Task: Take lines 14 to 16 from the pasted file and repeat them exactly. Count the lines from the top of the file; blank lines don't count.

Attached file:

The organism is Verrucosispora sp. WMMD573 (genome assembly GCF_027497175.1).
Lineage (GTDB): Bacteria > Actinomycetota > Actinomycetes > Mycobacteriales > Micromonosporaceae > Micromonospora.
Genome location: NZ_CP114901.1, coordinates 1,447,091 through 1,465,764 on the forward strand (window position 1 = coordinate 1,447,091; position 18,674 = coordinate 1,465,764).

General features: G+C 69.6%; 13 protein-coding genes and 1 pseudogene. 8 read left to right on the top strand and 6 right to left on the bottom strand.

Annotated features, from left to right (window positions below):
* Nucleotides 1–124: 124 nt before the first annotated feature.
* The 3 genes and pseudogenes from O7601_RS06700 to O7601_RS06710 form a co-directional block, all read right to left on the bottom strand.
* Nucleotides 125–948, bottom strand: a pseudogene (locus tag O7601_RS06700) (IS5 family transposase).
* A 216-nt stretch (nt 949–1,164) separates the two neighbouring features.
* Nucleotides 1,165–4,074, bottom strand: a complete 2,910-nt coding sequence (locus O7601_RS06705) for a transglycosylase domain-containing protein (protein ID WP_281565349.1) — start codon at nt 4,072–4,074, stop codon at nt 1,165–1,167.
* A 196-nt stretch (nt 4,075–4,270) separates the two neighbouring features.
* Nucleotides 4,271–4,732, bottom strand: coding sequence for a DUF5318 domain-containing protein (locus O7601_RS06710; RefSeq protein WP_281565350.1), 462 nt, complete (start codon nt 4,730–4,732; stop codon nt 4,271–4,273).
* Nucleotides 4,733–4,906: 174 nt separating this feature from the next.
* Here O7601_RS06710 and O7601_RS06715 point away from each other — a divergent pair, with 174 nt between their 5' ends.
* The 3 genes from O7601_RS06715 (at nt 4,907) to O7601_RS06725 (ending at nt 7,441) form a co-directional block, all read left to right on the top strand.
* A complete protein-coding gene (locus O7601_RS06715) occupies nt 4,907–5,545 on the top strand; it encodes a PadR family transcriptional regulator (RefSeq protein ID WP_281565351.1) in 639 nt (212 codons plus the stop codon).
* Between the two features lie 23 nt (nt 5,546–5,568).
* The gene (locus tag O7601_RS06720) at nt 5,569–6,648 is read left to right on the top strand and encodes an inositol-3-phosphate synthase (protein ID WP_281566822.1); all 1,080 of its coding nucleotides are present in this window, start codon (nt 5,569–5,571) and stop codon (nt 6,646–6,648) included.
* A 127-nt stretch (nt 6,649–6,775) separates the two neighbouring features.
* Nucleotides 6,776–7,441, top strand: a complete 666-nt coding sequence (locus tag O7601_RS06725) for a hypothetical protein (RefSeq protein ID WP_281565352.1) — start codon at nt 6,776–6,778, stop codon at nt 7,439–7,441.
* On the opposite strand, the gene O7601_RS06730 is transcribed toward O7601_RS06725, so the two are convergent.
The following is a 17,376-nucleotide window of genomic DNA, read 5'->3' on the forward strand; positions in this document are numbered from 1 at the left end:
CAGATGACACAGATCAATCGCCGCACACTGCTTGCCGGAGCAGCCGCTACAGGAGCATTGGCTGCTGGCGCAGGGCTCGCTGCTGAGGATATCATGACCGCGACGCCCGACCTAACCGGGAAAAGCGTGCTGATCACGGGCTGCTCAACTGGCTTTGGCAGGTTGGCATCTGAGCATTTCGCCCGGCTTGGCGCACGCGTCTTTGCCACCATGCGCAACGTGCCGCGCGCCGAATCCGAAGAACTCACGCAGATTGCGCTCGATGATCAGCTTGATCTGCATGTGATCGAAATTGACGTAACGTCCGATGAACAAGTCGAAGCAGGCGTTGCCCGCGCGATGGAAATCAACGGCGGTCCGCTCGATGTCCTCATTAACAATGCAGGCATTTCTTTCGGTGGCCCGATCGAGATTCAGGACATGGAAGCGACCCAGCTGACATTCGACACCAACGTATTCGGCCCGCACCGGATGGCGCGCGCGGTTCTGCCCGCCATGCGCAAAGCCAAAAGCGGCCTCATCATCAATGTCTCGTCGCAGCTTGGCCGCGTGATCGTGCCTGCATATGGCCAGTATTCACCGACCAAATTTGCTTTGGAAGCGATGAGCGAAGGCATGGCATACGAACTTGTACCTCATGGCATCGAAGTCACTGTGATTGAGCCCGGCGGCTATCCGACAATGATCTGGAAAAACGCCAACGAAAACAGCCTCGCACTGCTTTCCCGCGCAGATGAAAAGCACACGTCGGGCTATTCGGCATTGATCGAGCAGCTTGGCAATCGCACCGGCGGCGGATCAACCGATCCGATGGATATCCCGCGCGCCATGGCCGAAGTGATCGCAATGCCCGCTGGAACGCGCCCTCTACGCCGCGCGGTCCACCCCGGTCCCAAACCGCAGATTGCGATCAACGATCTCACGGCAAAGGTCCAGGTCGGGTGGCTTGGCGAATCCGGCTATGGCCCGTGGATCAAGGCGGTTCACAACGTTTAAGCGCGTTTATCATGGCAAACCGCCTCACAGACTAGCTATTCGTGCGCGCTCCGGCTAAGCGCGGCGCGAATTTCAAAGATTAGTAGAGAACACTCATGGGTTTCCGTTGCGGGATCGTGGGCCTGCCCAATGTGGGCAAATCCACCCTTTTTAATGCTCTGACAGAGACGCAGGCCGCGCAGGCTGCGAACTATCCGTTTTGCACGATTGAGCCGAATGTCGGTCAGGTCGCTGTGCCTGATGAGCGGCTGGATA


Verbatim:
* Here O7601_RS06710 and O7601_RS06715 point away from each other — a divergent pair, with 174 nt between their 5' ends.
* The 3 genes from O7601_RS06715 (at nt 4,907) to O7601_RS06725 (ending at nt 7,441) form a co-directional block, all read left to right on the top strand.
* A complete protein-coding gene (locus O7601_RS06715) occupies nt 4,907–5,545 on the top strand; it encodes a PadR family transcriptional regulator (RefSeq protein ID WP_281565351.1) in 639 nt (212 codons plus the stop codon).